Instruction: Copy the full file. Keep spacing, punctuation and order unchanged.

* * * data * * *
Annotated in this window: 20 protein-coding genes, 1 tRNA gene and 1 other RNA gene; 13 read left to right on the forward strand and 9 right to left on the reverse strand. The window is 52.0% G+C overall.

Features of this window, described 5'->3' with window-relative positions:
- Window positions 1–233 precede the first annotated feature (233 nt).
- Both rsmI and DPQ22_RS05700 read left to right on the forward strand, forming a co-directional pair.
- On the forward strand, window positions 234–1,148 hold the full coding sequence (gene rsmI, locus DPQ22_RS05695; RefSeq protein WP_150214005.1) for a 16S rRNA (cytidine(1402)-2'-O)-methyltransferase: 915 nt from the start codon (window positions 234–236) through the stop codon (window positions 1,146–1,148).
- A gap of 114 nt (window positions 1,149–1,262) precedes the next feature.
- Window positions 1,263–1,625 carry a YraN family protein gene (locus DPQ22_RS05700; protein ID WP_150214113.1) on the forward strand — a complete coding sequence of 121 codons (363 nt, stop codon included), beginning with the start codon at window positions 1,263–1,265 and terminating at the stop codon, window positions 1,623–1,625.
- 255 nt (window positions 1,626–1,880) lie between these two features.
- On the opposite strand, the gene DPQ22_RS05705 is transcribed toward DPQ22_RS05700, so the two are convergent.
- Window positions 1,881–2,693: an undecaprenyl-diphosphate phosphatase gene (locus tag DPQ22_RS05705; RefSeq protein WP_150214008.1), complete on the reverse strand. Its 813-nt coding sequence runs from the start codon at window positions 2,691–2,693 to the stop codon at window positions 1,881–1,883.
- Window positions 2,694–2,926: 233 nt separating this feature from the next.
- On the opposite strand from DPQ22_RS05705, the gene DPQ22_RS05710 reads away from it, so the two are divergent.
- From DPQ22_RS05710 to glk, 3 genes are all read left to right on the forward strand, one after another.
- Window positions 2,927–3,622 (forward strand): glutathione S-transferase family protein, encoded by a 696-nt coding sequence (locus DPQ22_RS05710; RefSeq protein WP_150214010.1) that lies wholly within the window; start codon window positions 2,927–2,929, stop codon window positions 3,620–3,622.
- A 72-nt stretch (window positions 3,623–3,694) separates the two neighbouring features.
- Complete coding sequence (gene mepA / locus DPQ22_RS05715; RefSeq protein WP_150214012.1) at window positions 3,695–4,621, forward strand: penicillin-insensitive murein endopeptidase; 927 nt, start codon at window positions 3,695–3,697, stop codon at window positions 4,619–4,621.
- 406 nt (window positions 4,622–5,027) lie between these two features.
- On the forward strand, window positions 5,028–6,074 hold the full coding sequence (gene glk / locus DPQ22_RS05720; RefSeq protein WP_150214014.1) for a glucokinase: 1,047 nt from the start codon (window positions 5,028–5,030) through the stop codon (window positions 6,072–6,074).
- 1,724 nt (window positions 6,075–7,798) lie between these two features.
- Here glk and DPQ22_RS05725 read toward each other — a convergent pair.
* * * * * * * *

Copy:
Annotated in this window: 20 protein-coding genes, 1 tRNA gene and 1 other RNA gene; 13 read left to right on the forward strand and 9 right to left on the reverse strand. The window is 52.0% G+C overall.

Features of this window, described 5'->3' with window-relative positions:
- Window positions 1–233 precede the first annotated feature (233 nt).
- Both rsmI and DPQ22_RS05700 read left to right on the forward strand, forming a co-directional pair.
- On the forward strand, window positions 234–1,148 hold the full coding sequence (gene rsmI, locus DPQ22_RS05695; RefSeq protein WP_150214005.1) for a 16S rRNA (cytidine(1402)-2'-O)-methyltransferase: 915 nt from the start codon (window positions 234–236) through the stop codon (window positions 1,146–1,148).
- A gap of 114 nt (window positions 1,149–1,262) precedes the next feature.
- Window positions 1,263–1,625 carry a YraN family protein gene (locus DPQ22_RS05700; protein ID WP_150214113.1) on the forward strand — a complete coding sequence of 121 codons (363 nt, stop codon included), beginning with the start codon at window positions 1,263–1,265 and terminating at the stop codon, window positions 1,623–1,625.
- 255 nt (window positions 1,626–1,880) lie between these two features.
- On the opposite strand, the gene DPQ22_RS05705 is transcribed toward DPQ22_RS05700, so the two are convergent.
- Window positions 1,881–2,693: an undecaprenyl-diphosphate phosphatase gene (locus tag DPQ22_RS05705; RefSeq protein WP_150214008.1), complete on the reverse strand. Its 813-nt coding sequence runs from the start codon at window positions 2,691–2,693 to the stop codon at window positions 1,881–1,883.
- Window positions 2,694–2,926: 233 nt separating this feature from the next.
- On the opposite strand from DPQ22_RS05705, the gene DPQ22_RS05710 reads away from it, so the two are divergent.
- From DPQ22_RS05710 to glk, 3 genes are all read left to right on the forward strand, one after another.
- Window positions 2,927–3,622 (forward strand): glutathione S-transferase family protein, encoded by a 696-nt coding sequence (locus DPQ22_RS05710; RefSeq protein WP_150214010.1) that lies wholly within the window; start codon window positions 2,927–2,929, stop codon window positions 3,620–3,622.
- A 72-nt stretch (window positions 3,623–3,694) separates the two neighbouring features.
- Complete coding sequence (gene mepA / locus DPQ22_RS05715; RefSeq protein WP_150214012.1) at window positions 3,695–4,621, forward strand: penicillin-insensitive murein endopeptidase; 927 nt, start codon at window positions 3,695–3,697, stop codon at window positions 4,619–4,621.
- 406 nt (window positions 4,622–5,027) lie between these two features.
- On the forward strand, window positions 5,028–6,074 hold the full coding sequence (gene glk / locus DPQ22_RS05720; RefSeq protein WP_150214014.1) for a glucokinase: 1,047 nt from the start codon (window positions 5,028–5,030) through the stop codon (window positions 6,072–6,074).
- 1,724 nt (window positions 6,075–7,798) lie between these two features.
- Here glk and DPQ22_RS05725 read toward each other — a convergent pair.